A short guide to IT security lingo

Key cybersecurity terms you should know

As more and more businesses move their operations online, the need for robust cybersecurity measures drastically increased to match.  We often stress the urgency and value of being familiar with cybersecurity terms concepts in the office setting along with private. Here are some commonly encountered terms in IT security, that are sure to bring benefit one way or another. By understanding these terms, you will be better equipped to protect your business from cyberattacks.


For far too long, the phrase “computer virus” has been misused to refer to any type of attack that harmed computers and networks. The more appropriate term for these harmful programs and files is “malicious software,” or “malware.” Whereas a virus is a specific type of malware designed to replicate itself, any software created for the purpose of destroying or accessing networks and data with the intent to steal, corrupt, or encrypt these should be referred to as malware.  Malware can be thought of as an umbrella term that encompasses various facets of specific forms of cyber threats.


You’ll notice and encounter an array of subcategories of malware that include the suffix “-ware”. Currently, one of the most notorious of these is ransomware, which is malware that encrypts valuable data until a ransom is paid for the decryption key. In a ransomware attack, the victim organization may feel compelled to pay the ransom to regain access to their data.

Intrusion prevention system (IPS)

There are several ways to safeguard your network from malware and a single device alone will not provide complete security, but an IPS should be considered a non-negotiable staple to the infrastructure.  An IPS sits behind your company’s firewall and monitors for suspicious and malicious activity that can be halted before it can exploit or take advantage of a known vulnerability.

Social engineering

Not all malware rely solely on complex computer programming.  In fact, experts agree that the majority of attacks require some form of social engineering to succeed. Social engineering is the act of tricking people, rather than computers, into revealing sensitive or protected information. For some cybercriminals, it’s less tedious to convince a potential victim to give them the data they need than to create and deploy complicated software to obtain the same information.


Phishing is 1 of the many forms of social engineering.  The scheme involves defrauding people using an app or a website that impersonates a trustworthy or often well-known business in an attempt to obtain confidential information. Just because you received an email that says it’s from the IRS doesn’t mean that it is. Don’t take such emails at face value — always verify the source, especially if the emails are requesting your sensitive data.


Antivirus software is often misunderstood as a way to comprehensively secure your computers and workstations. These applications are just one piece of the cybersecurity puzzle and can only scan the drives on which they are installed for signs of well-known malware variants.  Another example of a critical piece to the infrastructure that alone does not provide all necessary functionality to prevent/counter an attack.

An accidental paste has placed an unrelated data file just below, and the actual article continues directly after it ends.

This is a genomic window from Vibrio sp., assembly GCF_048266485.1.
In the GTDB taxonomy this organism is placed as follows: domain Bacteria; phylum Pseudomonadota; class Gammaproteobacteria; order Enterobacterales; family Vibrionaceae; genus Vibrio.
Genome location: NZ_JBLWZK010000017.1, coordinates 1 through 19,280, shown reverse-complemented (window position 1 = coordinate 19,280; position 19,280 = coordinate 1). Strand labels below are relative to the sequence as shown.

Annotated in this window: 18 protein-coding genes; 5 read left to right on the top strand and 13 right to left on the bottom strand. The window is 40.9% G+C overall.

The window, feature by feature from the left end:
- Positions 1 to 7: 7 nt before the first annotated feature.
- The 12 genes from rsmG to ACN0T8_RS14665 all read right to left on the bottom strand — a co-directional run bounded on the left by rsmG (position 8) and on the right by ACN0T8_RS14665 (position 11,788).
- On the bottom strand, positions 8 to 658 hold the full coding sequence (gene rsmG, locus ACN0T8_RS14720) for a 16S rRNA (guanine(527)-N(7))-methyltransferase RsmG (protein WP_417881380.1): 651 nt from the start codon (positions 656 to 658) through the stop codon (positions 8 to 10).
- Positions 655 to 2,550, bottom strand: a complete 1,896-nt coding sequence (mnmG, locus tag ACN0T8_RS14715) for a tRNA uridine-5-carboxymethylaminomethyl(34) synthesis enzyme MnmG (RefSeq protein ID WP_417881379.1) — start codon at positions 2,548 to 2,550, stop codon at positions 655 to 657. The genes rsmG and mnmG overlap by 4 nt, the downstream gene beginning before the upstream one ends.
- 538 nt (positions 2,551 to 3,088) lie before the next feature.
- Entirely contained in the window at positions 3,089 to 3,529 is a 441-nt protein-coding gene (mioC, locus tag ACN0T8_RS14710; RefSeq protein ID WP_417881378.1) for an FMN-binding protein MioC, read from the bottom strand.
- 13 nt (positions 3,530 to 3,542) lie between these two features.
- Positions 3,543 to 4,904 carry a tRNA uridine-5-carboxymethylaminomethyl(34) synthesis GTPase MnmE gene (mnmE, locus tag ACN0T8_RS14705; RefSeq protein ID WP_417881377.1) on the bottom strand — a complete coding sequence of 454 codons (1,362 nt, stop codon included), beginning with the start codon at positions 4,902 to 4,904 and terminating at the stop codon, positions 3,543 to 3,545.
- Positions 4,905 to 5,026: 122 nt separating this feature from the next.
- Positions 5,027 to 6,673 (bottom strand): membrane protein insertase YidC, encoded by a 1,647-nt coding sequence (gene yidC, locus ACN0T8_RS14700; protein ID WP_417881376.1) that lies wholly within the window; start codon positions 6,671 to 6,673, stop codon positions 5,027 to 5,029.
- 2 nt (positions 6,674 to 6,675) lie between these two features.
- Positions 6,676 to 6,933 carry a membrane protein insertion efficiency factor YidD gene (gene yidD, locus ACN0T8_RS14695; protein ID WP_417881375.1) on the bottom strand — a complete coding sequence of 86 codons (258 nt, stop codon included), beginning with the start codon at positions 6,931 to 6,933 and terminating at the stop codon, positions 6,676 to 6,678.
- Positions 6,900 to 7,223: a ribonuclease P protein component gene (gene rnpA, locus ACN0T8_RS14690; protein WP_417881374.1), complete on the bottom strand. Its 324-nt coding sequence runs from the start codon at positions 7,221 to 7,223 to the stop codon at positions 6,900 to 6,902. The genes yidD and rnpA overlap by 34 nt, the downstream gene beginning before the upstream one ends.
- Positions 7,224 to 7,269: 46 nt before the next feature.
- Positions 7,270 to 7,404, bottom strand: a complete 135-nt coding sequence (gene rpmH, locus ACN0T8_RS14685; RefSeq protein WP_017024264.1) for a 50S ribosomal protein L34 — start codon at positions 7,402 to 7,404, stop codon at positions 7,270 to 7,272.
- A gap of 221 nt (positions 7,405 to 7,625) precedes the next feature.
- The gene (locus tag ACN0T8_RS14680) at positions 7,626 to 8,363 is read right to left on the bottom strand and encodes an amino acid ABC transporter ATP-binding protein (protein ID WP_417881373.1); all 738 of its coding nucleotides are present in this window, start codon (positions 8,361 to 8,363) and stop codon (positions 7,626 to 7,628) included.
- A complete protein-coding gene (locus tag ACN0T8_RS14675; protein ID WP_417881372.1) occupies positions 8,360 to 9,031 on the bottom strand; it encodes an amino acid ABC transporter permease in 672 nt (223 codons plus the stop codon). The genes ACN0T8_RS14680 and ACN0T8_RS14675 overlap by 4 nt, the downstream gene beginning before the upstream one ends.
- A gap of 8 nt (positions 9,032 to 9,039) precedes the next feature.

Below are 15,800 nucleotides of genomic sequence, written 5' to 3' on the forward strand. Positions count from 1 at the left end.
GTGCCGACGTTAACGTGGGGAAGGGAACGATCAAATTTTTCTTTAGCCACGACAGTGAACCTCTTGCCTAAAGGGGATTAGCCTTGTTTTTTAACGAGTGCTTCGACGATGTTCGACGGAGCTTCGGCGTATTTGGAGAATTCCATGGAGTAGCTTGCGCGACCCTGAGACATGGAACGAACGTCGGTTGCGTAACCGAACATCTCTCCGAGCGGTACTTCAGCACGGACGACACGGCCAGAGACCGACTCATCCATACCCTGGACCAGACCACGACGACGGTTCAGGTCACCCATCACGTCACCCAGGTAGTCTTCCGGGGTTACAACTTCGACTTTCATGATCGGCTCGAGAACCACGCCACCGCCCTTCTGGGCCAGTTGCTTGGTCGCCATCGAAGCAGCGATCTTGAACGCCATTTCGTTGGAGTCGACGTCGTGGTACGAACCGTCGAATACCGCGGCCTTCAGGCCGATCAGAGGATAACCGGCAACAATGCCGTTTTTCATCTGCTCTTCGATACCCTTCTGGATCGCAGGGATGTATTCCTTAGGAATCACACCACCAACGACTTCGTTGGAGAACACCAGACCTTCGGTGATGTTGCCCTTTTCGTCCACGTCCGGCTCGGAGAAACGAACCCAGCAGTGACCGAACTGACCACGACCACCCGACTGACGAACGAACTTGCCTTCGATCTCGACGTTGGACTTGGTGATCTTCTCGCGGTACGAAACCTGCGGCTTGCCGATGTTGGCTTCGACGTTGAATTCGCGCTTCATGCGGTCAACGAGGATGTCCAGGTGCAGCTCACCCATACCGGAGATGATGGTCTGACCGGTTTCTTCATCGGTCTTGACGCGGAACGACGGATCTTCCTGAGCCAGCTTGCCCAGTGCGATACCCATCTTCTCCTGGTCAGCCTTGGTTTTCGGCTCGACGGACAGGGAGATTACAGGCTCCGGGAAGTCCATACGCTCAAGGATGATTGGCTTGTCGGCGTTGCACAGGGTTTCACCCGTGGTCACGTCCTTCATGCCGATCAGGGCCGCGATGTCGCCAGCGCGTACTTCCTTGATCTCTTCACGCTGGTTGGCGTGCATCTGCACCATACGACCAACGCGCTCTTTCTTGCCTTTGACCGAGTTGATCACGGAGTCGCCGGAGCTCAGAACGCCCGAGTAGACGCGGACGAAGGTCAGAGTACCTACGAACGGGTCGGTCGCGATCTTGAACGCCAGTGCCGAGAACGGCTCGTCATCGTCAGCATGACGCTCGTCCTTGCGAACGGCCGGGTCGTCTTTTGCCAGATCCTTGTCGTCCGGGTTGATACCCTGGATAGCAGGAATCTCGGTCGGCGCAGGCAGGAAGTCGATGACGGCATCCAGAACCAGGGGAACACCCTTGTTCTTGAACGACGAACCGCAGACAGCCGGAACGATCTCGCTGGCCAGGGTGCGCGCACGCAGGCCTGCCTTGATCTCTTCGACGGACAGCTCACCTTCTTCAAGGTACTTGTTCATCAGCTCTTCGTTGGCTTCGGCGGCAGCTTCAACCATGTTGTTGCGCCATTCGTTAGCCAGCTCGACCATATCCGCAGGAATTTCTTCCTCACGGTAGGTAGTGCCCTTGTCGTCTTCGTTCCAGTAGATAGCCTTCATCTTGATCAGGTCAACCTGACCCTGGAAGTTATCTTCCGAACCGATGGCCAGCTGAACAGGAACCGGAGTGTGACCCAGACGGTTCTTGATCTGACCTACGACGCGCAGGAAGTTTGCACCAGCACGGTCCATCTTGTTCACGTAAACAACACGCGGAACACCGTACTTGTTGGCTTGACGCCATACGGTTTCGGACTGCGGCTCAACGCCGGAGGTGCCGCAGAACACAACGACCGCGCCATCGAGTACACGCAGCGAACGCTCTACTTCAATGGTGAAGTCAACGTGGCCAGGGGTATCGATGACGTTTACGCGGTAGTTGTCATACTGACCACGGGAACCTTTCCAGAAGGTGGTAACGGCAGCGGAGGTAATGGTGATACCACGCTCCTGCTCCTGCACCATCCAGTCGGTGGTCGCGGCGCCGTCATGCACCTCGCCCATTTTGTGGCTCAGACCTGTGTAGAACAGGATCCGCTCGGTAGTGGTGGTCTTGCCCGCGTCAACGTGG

Zero-day attacks

When a vulnerability is found within a piece of software, vendors will release an update to fix the gap in security. However, attackers can release a piece of malware that exploits the security vulnerability before software developers can address it.  This is known as a zero-day attack. Essentially, this is when an attacker discovers a vulnerability the vendor was unaware of or has not already addressed.


When software developers discover a security vulnerability in their programming, they usually release a small file to update and “patch” this gap. Patches are essential to keeping your network secure from the vultures lurking on the internet. By checking for and installing patches as soon as these become available, you keep your software protected from the latest malware.  These are familiar to users in the form of “updates”.

Redundant data

When antivirus software, patches, and intrusion prevention fail to keep your information secure, there’s only one thing that will: quarantined off-site storage. Duplicating your data offline and storing it somewhere other than your business’s workspace ensures that even if your systems get infected with malware, you’re equipped with redundant data elsewhere to restore your systems.  These are known as backups, which are another essential piece to keep your business running.

Contact Beringer Today!

Our cybersecurity professionals are always available to impart more in-depth knowledge. Get in touch with the team and coordinate your infrastructure security review today!

Beringer Technology Group, a leading Microsoft Gold Certified Partner specializing in Microsoft Dynamics 365 and CRM for Distribution also provides expert Managed IT ServicesBackup and Disaster RecoveryCloud Based Computing, Email Security Implementation and TrainingUnified Communication Solutions, and Cybersecurity Risk Assessment.